|Occupation||Chairwoman of Gree Electric|
|Children||1 son |
Dong was born the youngest of seven children in a working-class family. When she was a child, she wanted to be a soldier. Dong graduated from a specialized institute in Wuhu, city in Anhui province in 1975, with a degree in Statistics. After graduation, Dong got an administrative job at local government chemistry laboratory in Nanjing for 15 years.
In 1990, at age 36, recently widowed Dong left her three-year-old son to his grandmother and quit her job at the government research facility in order to move to the more economically developed Zhuhai in Guangdong province and to find a new job.
Joining Haley (Gree Electric's predecessor) as a salesperson, she made her mark from the start, recovering massive debts in a little over one month. By 1994, Dong was made head of sales, where she upgraded sales process. By the time Gree Electric went public in 1996, Dong was deputy president, and later company president in 2001. In 2012, she gained the position of Gree Electric's chairwoman as well. She was also the chairwoman of Gree Electric's parent company Gree Group until November 2016.
During her tenure, Dong developed Gree Electric into the world's largest household air conditioning unit maker, and China's largest household appliance maker (generating a record breaking 140 billion Yuan revenue in 2014). Gree Electric's sales shifted from traditional to online, contributing significantly to the company's 2014 record breaking revenue. Gree Electric's company stock has risen 2300% during her stay. Under her leadership, Gree Electric developed solar energy, China's smartphone market, robotic technology, recycled treatment centers nationwide, and acquired electric car maker Yinlong in March 2016.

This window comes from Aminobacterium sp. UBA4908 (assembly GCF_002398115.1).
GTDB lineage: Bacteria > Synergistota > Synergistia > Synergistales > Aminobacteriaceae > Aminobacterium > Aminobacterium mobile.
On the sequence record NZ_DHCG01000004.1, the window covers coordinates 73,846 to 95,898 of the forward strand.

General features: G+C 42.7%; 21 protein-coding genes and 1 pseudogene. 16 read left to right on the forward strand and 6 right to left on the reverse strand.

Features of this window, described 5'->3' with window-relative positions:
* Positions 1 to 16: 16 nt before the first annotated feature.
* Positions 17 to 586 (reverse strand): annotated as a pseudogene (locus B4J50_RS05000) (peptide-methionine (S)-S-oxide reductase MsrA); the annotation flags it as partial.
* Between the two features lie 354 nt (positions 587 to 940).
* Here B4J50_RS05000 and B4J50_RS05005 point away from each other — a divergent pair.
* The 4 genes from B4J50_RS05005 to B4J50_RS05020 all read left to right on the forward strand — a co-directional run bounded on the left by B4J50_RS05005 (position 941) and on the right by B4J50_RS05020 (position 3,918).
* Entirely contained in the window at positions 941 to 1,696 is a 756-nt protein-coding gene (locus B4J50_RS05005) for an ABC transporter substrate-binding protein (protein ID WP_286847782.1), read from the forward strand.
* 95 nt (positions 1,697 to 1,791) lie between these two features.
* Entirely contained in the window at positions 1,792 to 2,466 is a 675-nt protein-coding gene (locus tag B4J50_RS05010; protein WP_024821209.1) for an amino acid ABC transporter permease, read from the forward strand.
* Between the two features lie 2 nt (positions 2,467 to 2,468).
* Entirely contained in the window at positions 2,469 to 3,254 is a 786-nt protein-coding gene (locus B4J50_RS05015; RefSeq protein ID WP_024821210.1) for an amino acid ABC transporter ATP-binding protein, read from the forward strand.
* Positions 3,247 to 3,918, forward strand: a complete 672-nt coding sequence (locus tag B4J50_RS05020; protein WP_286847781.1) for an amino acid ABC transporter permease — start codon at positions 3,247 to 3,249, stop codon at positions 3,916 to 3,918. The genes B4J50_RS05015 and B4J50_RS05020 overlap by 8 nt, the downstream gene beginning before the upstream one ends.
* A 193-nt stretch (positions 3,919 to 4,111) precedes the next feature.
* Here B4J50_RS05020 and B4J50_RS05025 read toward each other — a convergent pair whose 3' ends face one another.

In January 2019, she was reelected chairwoman of Gree Electric. 2 months later, she applied a cut on value-added taxes to reach more competitive prices and aim for an aggressive international development despite the US-China trade war going on.
Dong has displayed a strong nationalistic streak over the year, and has been a member of the 10th, 11th, and 12th National People's Congress. She is a member of the China Democratic National Construction Association, as well as a member of the 10th Executive Committee of All-china Women's Federation. Dong currently holds senior positions in a dozen industry, women's and charity organizations, and has taught university business classes.
Dong married soon after graduating from university, but was widowed when her son turned two-year-old. She never remarried. The New York Times called her "one of the toughest businesswomen in China."
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